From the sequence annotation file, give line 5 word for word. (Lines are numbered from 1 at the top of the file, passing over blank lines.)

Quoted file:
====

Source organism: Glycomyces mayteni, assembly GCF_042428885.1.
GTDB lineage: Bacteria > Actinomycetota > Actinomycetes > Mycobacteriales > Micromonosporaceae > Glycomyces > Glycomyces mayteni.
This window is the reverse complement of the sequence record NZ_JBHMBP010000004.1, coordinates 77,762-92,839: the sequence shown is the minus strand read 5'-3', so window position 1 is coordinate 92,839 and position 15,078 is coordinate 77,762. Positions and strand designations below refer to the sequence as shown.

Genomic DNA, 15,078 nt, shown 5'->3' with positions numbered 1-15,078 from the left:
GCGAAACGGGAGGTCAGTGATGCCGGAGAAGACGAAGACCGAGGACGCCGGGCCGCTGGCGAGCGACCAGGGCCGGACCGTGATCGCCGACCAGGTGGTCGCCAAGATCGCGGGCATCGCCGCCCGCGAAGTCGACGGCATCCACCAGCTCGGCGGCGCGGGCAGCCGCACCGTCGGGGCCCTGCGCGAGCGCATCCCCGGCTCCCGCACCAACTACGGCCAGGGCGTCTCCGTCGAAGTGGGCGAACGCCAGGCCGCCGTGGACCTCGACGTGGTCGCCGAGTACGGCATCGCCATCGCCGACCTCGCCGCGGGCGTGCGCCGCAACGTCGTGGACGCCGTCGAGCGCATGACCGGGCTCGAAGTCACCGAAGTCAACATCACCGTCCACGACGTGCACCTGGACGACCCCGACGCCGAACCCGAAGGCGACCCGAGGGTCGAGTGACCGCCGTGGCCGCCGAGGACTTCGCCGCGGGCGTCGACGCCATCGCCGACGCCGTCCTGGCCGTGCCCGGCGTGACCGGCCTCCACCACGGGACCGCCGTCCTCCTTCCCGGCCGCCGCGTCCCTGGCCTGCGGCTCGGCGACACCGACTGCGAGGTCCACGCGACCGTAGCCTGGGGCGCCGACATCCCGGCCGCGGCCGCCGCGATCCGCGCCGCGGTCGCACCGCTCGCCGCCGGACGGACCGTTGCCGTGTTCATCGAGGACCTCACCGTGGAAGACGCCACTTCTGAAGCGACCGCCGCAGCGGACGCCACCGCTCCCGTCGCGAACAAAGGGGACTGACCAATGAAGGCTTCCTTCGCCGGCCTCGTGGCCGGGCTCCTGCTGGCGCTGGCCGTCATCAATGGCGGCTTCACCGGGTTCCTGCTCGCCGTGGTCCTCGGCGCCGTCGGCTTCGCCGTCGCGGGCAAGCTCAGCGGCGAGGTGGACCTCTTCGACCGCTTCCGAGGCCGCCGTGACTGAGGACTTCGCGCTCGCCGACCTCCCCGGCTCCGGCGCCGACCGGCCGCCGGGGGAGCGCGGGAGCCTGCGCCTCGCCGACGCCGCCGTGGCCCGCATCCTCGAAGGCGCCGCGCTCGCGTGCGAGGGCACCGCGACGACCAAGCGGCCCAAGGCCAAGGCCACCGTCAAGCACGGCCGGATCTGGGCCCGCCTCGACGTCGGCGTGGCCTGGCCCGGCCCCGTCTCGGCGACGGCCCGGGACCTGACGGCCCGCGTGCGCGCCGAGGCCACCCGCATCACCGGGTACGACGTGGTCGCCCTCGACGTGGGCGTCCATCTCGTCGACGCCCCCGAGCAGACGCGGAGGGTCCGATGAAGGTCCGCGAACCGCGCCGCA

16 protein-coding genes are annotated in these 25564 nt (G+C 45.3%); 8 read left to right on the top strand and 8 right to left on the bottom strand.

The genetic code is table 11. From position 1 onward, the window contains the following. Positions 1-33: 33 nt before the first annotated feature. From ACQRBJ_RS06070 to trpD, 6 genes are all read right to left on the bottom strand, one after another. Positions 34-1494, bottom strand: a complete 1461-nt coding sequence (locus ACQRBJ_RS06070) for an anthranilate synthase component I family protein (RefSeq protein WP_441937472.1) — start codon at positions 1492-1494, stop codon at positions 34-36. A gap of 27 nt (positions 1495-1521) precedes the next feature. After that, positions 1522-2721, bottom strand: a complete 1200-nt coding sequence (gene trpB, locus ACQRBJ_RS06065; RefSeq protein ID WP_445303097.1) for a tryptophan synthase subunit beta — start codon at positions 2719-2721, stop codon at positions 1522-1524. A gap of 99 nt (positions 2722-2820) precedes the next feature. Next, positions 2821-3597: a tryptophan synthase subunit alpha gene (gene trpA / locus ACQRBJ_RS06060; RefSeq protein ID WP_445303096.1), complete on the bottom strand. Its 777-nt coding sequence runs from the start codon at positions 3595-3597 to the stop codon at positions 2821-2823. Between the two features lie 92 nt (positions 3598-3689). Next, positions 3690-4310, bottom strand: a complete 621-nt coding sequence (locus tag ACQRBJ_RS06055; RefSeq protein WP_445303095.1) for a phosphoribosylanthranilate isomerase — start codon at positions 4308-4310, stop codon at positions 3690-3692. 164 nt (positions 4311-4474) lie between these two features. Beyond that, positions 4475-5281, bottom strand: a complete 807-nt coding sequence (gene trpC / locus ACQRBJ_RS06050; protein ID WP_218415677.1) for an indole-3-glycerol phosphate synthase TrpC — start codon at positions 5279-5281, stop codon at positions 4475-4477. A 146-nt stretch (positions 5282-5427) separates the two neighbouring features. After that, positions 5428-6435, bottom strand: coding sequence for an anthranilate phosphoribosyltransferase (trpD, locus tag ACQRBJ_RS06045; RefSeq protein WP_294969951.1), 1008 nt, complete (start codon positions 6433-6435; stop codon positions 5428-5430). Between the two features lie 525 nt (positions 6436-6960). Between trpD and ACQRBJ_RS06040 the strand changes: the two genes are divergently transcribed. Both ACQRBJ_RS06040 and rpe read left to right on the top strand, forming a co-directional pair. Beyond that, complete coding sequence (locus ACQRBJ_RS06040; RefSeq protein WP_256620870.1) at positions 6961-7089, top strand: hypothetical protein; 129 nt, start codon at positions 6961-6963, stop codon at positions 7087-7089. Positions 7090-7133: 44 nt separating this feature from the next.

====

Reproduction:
GCGAAACGGGAGGTCAGTGATGCCGGAGAAGACGAAGACCGAGGACGCCGGGCCGCTGGCGAGCGACCAGGGCCGGACCGTGATCGCCGACCAGGTGGTCGCCAAGATCGCGGGCATCGCCGCCCGCGAAGTCGACGGCATCCACCAGCTCGGCGGCGCGGGCAGCCGCACCGTCGGGGCCCTGCGCGAGCGCATCCCCGGCTCCCGCACCAACTACGGCCAGGGCGTCTCCGTCGAAGTGGGCGAACGCCAGGCCGCCGTGGACCTCGACGTGGTCGCCGAGTACGGCATCGCCATCGCCGACCTCGCCGCGGGCGTGCGCCGCAACGTCGTGGACGCCGTCGAGCGCATGACCGGGCTCGAAGTCACCGAAGTCAACATCACCGTCCACGACGTGCACCTGGACGACCCCGACGCCGAACCCGAAGGCGACCCGAGGGTCGAGTGACCGCCGTGGCCGCCGAGGACTTCGCCGCGGGCGTCGACGCCATCGCCGACGCCGTCCTGGCCGTGCCCGGCGTGACCGGCCTCCACCACGGGACCGCCGTCCTCCTTCCCGGCCGCCGCGTCCCTGGCCTGCGGCTCGGCGACACCGACTGCGAGGTCCACGCGACCGTAGCCTGGGGCGCCGACATCCCGGCCGCGGCCGCCGCGATCCGCGCCGCGGTCGCACCGCTCGCCGCCGGACGGACCGTTGCCGTGTTCATCGAGGACCTCACCGTGGAAGACGCCACTTCTGAAGCGACCGCCGCAGCGGACGCCACCGCTCCCGTCGCGAACAAAGGGGACTGACCAATGAAGGCTTCCTTCGCCGGCCTCGTGGCCGGGCTCCTGCTGGCGCTGGCCGTCATCAATGGCGGCTTCACCGGGTTCCTGCTCGCCGTGGTCCTCGGCGCCGTCGGCTTCGCCGTCGCGGGCAAGCTCAGCGGCGAGGTGGACCTCTTCGACCGCTTCCGAGGCCGCCGTGACTGAGGACTTCGCGCTCGCCGACCTCCCCGGCTCCGGCGCCGACCGGCCGCCGGGGGAGCGCGGGAGCCTGCGCCTCGCCGACGCCGCCGTGGCCCGCATCCTCGAAGGCGCCGCGCTCGCGTGCGAGGGCACCGCGACGACCAAGCGGCCCAAGGCCAAGGCCACCGTCAAGCACGGCCGGATCTGGGCCCGCCTCGACGTCGGCGTGGCCTGGCCCGGCCCCGTCTCGGCGACGGCCCGGGACCTGACGGCCCGCGTGCGCGCCGAGGCCACCCGCATCACCGGGTACGACGTGGTCGCCCTCGACGTGGGCGTCCATCTCGTCGACGCCCCCGAGCAGACGCGGAGGGTCCGATGAAGGTCCGCGAACCGCGCCGCA